Funding for Syrian rebels likely, but vote on military action against ISIS "might be problematic," Yarmuth says
09/15/2014 09:02 AM
Congress is on the clock as President Barack Obama seeks support “to degrade and ultimately destroy” Islamic extremists in Iraq and Syria, and U.S. Rep. John Yarmuth says Obama’s requested aid to train Syrian moderates will likely materialize.
Congressional action granting further military force in the Middle East, though, could prove more difficult, he said.
Obama’s request, announced during a nationally televised address Wednesday, threw a wrench in plans by the U.S. House to vote on a short-term spending bill Thursday that would fund the federal government until Dec. 11 because Obama wants Congress to include funding to arm and trail Syrian rebels in the stop-gap plan. Last year’s resolution to the 16-day government shutdown expires Sept. 30, and Congress is scheduled to recess this Friday.
Yarmuth, D-Louisville, said Saturday he expects Congress to appropriate funds for Obama’s request to train Syrian opposition forces.
“The issue that I think may be sticky is if there is a vote over a new Authorization for the Use of Military Force, AUMF,” he said. “That might be problematic.”
Yarmuth is among those who disagree with Obama’s rationale that expanded airstrikes against Islamic State militants, otherwise known as ISIS or ISIL, in Iraq and Syria are covered by the 2001 AUMF against Al Qaeda and the 2002 AUMF in Iraq .
“I have a problem with the administration’s argument that they are authorized because of the 2001 Afghanistan resolution, but I think overall, I think right now he’ll get the money,” Yarmuth said.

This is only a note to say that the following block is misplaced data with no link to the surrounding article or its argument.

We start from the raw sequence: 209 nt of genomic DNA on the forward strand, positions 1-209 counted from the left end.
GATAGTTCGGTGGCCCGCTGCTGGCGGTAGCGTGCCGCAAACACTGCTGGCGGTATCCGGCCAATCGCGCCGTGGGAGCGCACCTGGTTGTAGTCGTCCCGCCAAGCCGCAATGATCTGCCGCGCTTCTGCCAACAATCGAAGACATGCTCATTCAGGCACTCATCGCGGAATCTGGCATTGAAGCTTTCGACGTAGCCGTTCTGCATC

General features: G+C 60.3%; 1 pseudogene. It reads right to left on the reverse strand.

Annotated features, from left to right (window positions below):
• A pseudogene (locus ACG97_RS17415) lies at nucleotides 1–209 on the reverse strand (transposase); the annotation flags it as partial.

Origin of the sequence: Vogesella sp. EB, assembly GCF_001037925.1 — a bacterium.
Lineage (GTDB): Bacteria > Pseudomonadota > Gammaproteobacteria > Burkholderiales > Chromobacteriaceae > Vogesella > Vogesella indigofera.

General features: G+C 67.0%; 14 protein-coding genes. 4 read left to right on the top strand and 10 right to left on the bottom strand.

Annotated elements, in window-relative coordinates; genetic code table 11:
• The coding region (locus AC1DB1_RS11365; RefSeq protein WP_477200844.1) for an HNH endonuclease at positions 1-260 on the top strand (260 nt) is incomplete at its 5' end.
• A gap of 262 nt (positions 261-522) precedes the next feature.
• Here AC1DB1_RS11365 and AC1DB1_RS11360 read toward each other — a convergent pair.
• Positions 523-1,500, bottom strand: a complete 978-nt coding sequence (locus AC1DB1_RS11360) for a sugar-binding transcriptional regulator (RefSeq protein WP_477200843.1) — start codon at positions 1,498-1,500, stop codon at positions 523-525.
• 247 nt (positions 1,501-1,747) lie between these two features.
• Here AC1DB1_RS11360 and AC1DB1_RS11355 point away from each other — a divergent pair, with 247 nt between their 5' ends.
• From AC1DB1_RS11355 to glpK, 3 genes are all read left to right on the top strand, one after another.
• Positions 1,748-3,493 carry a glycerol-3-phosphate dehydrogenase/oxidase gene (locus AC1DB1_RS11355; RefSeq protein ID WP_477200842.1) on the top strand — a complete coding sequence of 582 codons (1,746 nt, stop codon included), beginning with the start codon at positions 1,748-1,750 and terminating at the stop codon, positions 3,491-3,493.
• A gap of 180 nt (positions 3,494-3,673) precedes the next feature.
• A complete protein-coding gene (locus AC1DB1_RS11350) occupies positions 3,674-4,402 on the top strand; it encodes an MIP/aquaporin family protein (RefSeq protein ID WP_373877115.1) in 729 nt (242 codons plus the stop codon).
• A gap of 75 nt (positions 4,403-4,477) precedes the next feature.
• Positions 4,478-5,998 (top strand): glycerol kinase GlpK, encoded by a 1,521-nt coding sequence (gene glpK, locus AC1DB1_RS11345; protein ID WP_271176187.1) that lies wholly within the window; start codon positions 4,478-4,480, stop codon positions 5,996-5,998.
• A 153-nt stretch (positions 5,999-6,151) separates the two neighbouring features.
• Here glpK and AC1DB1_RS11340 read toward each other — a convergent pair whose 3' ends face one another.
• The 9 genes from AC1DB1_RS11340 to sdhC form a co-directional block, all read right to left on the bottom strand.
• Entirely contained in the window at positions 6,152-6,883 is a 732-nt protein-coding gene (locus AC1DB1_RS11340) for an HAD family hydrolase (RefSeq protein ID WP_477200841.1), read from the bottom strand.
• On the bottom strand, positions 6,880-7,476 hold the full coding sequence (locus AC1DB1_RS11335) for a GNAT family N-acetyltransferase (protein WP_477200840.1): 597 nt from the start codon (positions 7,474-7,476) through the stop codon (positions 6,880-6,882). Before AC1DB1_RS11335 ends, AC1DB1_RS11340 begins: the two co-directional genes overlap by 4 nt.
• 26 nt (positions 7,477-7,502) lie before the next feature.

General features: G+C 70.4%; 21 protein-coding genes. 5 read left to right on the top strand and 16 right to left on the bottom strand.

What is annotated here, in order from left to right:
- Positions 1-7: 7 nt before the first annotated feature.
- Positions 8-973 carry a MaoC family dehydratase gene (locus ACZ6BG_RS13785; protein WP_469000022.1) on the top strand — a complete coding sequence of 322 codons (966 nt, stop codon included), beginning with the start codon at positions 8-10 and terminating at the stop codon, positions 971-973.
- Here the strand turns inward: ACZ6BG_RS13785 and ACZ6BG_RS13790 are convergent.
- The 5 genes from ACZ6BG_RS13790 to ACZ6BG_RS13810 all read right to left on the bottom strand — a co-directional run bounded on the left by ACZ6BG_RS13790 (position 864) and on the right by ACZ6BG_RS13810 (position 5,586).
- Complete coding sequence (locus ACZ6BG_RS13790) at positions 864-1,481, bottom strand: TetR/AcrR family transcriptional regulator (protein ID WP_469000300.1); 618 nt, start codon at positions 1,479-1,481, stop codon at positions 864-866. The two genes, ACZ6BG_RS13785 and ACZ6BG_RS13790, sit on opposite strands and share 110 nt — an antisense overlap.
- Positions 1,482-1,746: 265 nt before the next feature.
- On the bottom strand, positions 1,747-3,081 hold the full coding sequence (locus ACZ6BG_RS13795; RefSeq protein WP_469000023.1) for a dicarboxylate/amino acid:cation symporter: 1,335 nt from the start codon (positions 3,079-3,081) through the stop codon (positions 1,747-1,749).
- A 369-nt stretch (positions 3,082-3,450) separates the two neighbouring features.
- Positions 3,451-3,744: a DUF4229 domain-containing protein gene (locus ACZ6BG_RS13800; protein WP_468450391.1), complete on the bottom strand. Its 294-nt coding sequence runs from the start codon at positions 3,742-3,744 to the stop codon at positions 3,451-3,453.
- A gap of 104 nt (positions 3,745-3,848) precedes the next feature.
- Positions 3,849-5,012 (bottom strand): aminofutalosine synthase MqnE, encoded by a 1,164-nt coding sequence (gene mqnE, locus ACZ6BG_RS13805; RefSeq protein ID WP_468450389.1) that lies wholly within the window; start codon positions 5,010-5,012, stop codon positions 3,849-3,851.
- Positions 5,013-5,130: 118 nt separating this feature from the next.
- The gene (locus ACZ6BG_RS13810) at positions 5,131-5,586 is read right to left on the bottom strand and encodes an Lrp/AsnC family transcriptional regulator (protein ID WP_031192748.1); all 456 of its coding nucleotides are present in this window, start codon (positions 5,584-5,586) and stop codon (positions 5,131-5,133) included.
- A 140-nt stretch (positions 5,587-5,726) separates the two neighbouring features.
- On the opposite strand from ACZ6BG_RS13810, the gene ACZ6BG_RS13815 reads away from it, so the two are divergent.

The president, in his address Wednesday, said while he has the authority for broader action in the Middle East, he will “welcome congressional support for this effort in order to show the world that Americans are united in confronting this danger.”
Polling on the issue indicates Americans support military action against ISIS, with 61 percent of respondents in an NBC/Wall Street Journal poll saying the U.S. should take action against the extremist group.
While he doesn’t endorse Obama’s plans for additional airstrikes in Iraq and Syria with or without congressional approval, Yarmuth says Congress will fund the president’s request to train and arm moderate Syrian rebels “unless there’s a bipartisan rift that develops.”
“Right now I don’t see it,” Yarmuth said Saturday. “Right now my sense over the last few days in Washington was that there was pretty much bipartisan support for supporting the president.”
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